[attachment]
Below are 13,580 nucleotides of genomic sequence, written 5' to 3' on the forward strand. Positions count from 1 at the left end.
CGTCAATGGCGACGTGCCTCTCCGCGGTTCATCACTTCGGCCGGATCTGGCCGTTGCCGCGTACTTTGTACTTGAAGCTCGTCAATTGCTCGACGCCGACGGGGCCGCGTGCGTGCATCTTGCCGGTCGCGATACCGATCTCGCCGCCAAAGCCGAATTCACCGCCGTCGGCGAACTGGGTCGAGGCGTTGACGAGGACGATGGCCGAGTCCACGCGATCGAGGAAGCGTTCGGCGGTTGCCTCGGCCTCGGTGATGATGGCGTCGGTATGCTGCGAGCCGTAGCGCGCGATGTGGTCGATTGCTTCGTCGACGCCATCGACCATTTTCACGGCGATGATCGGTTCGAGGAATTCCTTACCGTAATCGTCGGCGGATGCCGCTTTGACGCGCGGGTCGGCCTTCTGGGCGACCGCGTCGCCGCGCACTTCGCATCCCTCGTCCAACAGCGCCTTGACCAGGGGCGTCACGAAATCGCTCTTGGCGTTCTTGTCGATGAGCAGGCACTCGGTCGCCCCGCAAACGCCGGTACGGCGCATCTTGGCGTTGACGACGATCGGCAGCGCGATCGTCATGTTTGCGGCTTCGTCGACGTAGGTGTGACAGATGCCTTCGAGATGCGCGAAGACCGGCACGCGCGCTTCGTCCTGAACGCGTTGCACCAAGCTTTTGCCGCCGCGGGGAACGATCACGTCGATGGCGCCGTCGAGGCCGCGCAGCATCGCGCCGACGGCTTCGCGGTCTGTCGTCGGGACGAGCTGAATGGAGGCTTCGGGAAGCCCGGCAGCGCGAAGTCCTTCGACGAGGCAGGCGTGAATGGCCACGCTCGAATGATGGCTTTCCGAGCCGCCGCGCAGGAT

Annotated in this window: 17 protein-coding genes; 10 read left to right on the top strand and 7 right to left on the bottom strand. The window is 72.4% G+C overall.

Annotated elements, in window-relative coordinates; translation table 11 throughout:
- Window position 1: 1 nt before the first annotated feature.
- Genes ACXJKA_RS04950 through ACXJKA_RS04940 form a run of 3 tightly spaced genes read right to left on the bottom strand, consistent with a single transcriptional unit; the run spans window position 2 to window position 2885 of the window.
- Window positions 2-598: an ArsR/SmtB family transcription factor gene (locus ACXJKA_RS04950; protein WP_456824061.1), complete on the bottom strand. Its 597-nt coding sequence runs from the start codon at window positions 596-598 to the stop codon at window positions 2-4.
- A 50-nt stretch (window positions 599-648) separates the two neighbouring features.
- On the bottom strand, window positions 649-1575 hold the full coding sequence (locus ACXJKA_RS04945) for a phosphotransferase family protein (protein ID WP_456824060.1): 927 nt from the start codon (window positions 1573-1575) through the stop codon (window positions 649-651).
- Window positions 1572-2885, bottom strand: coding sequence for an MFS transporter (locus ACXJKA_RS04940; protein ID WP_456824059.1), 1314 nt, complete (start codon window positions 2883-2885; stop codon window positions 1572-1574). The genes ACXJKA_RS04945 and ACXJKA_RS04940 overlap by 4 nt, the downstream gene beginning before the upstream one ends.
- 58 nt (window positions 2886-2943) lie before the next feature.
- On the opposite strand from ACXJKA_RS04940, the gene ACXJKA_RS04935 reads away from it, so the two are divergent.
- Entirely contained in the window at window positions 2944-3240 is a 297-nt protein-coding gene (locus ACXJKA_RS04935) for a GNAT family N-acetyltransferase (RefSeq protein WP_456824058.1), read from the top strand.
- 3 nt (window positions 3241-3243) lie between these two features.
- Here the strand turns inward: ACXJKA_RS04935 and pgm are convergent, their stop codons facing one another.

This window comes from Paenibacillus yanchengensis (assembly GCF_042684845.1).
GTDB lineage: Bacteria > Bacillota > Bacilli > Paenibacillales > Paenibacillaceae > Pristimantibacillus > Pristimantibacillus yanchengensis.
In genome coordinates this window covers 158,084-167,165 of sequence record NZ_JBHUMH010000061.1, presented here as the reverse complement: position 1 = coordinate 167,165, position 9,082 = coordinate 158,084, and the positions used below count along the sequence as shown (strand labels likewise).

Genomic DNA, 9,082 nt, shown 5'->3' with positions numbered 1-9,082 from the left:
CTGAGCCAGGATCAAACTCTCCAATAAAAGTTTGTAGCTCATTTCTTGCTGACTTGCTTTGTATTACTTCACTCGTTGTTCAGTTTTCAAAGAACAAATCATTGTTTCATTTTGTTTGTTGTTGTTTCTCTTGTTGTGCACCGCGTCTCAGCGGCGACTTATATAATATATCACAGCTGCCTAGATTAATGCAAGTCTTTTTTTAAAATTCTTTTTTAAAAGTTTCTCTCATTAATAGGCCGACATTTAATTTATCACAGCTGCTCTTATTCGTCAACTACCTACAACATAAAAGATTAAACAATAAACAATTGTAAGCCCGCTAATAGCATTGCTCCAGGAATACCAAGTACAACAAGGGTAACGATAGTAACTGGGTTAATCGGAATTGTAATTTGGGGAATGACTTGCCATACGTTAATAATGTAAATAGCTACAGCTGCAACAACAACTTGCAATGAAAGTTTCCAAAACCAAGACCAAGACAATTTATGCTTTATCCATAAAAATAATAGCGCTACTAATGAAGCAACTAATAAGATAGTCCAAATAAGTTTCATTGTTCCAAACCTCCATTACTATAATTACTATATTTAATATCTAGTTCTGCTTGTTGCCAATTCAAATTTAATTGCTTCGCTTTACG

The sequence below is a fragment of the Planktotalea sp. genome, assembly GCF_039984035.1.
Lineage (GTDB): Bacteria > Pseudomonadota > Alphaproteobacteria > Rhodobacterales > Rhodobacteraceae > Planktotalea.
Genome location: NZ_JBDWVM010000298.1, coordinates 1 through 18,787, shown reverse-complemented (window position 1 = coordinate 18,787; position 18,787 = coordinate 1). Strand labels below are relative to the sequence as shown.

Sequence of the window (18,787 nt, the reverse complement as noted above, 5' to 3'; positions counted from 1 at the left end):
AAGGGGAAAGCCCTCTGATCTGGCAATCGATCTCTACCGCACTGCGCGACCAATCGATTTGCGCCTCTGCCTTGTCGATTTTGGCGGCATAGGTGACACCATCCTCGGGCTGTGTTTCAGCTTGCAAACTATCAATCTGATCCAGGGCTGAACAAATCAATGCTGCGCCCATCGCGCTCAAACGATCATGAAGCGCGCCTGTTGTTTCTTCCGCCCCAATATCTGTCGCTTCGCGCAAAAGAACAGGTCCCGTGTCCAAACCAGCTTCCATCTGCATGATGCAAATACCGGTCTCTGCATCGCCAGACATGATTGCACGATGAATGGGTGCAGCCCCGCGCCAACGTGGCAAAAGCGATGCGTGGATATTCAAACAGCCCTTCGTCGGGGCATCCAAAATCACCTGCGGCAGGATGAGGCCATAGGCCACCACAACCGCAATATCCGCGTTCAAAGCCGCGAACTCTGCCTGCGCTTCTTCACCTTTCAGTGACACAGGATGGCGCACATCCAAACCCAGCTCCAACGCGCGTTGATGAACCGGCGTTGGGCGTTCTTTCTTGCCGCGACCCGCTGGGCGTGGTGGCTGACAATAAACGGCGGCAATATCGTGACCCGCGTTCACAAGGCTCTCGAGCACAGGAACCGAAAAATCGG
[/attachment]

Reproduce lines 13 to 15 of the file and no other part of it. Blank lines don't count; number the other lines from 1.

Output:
- Entirely contained in the window at window positions 2944-3240 is a 297-nt protein-coding gene (locus ACXJKA_RS04935) for a GNAT family N-acetyltransferase (RefSeq protein WP_456824058.1), read from the top strand.
- 3 nt (window positions 3241-3243) lie between these two features.
- Here the strand turns inward: ACXJKA_RS04935 and pgm are convergent, their stop codons facing one another.